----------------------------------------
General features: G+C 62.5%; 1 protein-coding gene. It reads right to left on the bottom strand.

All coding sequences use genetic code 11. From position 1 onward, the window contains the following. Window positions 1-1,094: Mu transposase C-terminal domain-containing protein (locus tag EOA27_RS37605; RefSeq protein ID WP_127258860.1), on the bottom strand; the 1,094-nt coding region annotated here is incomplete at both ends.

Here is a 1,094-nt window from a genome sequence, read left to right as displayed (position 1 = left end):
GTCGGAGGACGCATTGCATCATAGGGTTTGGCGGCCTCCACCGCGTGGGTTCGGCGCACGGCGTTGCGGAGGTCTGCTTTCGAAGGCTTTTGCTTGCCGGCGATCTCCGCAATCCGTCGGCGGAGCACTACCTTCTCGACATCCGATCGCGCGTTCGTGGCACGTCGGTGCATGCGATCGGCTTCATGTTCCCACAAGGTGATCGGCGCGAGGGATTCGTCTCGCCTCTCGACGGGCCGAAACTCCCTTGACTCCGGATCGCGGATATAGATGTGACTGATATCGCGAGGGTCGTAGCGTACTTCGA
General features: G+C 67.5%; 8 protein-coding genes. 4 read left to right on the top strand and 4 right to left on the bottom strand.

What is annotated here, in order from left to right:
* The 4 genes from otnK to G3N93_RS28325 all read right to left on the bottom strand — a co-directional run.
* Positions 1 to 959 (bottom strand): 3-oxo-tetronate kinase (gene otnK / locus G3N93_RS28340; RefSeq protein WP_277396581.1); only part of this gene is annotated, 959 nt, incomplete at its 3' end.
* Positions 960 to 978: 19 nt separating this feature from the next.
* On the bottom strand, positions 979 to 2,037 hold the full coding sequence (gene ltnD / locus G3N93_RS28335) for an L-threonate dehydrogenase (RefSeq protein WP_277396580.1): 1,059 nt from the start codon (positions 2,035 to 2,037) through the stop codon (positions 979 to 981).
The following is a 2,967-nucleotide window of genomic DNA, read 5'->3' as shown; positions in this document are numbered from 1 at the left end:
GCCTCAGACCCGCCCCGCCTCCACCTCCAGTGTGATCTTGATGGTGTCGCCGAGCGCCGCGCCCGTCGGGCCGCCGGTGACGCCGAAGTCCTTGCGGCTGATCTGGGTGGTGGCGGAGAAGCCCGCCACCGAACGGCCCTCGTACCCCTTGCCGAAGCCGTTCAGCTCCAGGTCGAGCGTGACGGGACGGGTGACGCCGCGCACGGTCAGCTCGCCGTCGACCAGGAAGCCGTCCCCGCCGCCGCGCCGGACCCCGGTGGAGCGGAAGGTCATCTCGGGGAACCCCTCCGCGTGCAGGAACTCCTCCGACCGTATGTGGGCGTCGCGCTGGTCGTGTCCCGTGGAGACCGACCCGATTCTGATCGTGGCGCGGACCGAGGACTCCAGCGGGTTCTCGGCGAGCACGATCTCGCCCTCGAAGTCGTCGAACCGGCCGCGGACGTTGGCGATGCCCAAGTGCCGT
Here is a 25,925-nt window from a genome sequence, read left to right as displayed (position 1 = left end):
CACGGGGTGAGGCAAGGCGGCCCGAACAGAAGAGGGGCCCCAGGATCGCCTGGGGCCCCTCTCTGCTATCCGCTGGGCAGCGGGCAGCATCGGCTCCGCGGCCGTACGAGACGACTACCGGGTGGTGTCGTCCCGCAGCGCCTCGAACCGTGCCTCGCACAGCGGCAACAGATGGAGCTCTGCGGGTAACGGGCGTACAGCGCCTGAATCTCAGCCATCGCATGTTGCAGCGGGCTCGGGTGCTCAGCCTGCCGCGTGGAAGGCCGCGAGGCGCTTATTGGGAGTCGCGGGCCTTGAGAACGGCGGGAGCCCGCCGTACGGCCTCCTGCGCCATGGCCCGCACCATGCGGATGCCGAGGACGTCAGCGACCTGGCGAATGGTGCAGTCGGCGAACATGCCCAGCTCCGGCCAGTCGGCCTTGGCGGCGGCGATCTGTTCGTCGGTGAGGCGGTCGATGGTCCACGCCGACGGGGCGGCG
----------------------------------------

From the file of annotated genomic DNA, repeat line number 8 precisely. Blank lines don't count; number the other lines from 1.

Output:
* Positions 1 to 959 (bottom strand): 3-oxo-tetronate kinase (gene otnK / locus G3N93_RS28340; RefSeq protein WP_277396581.1); only part of this gene is annotated, 959 nt, incomplete at its 3' end.